As bandwidth became more available and hardware capabilities evolved for typical Internet users, we also saw WebGL evolve and format conversion tools were developed that allowed more people with less training to become active in virtual worlds driving the coming gig economy associated with virtual worlds.

This is not particularly limited to consumer markets or even education markets. Drivers of adoption almost always come from industry and often from government funded development associated with analytical uses in training, engineering, logistics, space, defense, and science.

As such, commercial viability and sustainable technology factors are directly correlated with standards. Being a fan of open source and early adopter of virtual world technology, I joined the Open Simulator community evaluating and testing multiple versions from an engineering perspective and felt it showed great promise.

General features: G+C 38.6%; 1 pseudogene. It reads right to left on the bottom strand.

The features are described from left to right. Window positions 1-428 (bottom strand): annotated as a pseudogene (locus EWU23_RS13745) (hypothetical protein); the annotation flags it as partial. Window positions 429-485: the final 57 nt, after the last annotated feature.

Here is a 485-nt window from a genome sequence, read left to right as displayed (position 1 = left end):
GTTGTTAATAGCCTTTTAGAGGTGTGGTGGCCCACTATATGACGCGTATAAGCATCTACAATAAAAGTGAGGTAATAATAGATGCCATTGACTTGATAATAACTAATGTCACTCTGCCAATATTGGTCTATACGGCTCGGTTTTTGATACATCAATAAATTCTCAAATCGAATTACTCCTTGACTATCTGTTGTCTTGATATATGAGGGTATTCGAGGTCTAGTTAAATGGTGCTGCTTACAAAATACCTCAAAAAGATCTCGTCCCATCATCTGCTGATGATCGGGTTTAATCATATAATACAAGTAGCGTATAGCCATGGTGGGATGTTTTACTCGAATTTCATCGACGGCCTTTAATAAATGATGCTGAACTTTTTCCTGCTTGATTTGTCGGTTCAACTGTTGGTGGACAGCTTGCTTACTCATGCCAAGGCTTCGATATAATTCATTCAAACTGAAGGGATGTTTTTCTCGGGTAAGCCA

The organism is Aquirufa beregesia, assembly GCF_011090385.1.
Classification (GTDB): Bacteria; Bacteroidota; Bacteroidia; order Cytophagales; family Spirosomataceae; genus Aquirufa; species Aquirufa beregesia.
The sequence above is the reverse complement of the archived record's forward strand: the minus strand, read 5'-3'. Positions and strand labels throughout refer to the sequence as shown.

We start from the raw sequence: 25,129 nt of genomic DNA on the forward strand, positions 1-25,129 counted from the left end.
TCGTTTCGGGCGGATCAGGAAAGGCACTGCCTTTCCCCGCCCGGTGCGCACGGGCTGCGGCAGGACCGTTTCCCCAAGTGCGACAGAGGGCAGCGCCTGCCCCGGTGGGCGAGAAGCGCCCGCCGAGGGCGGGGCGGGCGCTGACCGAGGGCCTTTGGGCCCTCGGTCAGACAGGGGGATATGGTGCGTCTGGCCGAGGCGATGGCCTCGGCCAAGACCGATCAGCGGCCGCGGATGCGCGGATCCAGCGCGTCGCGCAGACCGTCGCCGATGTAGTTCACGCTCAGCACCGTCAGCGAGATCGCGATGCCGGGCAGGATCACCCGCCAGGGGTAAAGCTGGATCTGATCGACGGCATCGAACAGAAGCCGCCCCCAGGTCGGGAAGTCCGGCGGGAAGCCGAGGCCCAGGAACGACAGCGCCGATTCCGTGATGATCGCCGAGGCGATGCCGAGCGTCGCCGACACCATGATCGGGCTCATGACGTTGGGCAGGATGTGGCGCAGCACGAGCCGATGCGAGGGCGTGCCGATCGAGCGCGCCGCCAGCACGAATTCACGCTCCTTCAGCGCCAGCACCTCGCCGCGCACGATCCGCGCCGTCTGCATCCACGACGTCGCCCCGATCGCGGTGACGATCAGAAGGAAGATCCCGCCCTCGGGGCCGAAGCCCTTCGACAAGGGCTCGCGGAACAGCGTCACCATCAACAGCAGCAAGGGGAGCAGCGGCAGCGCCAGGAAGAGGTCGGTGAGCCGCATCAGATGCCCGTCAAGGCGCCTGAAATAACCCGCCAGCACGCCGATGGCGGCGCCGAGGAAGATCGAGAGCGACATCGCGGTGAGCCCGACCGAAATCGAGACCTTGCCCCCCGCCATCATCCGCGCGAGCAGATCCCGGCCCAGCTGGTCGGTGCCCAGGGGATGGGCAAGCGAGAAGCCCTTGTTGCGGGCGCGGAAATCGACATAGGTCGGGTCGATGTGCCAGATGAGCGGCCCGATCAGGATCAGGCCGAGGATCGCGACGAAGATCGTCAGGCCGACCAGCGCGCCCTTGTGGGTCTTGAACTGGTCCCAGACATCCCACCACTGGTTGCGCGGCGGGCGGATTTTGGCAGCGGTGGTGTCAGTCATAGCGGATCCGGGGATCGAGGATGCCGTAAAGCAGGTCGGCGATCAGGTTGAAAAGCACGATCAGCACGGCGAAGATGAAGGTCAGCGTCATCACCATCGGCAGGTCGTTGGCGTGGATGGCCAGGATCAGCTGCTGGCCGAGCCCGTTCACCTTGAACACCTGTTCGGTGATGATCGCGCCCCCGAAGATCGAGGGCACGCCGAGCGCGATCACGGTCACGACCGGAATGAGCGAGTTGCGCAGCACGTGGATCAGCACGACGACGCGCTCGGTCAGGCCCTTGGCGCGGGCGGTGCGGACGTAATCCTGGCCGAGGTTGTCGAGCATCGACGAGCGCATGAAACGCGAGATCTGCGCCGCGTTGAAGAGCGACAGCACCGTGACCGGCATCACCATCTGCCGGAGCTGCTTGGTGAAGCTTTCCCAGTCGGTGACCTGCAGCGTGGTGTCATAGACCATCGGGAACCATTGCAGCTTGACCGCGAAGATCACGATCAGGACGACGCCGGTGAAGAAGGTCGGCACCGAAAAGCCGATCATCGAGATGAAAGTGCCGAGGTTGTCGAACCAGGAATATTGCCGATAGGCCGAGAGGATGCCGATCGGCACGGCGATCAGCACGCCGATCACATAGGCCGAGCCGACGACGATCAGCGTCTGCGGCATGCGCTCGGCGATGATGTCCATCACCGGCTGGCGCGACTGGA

I began supporting the U.S. Army\’s Military Open Simulator Enterprise Strategy project shortly after it began for the above reasons — to help advance the technology for everyone. I believe we have once again arrived at technology crossroads where inter-grid interoperability standards need to be developed to move the technology into the future.



 What projects have you worked on so far?

Laxton: I have worked on far too many projects to list. Some of them are sensitive and some are under non-disclosure agreements so I can’t talk about all of them. I’ve done everything from organic and inorganic modeling to behavioral scripting to scientific visualization. I have experience with just about every virtual world or virtual reality technology to date and am looking forward to what we can evolve together in future technologies!